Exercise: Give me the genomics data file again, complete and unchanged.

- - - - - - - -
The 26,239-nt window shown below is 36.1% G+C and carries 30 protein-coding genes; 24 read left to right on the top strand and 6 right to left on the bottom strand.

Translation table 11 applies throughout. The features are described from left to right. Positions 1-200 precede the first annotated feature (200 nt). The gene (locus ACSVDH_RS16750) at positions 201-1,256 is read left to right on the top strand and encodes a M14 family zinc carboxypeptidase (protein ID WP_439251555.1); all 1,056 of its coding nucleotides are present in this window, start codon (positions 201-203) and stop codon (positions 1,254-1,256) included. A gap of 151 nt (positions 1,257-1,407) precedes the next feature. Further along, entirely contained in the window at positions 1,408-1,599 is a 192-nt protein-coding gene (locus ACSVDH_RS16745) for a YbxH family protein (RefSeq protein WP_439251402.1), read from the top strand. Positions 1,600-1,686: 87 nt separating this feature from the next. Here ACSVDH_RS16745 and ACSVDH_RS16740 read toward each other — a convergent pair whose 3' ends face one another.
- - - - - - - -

The 26,239-nt window shown below is 36.1% G+C and carries 30 protein-coding genes; 24 read left to right on the top strand and 6 right to left on the bottom strand.

Translation table 11 applies throughout. The features are described from left to right. Positions 1-200 precede the first annotated feature (200 nt). The gene (locus ACSVDH_RS16750) at positions 201-1,256 is read left to right on the top strand and encodes a M14 family zinc carboxypeptidase (protein ID WP_439251555.1); all 1,056 of its coding nucleotides are present in this window, start codon (positions 201-203) and stop codon (positions 1,254-1,256) included. A gap of 151 nt (positions 1,257-1,407) precedes the next feature. Further along, entirely contained in the window at positions 1,408-1,599 is a 192-nt protein-coding gene (locus ACSVDH_RS16745) for a YbxH family protein (RefSeq protein WP_439251402.1), read from the top strand. Positions 1,600-1,686: 87 nt separating this feature from the next. Here ACSVDH_RS16745 and ACSVDH_RS16740 read toward each other — a convergent pair whose 3' ends face one another.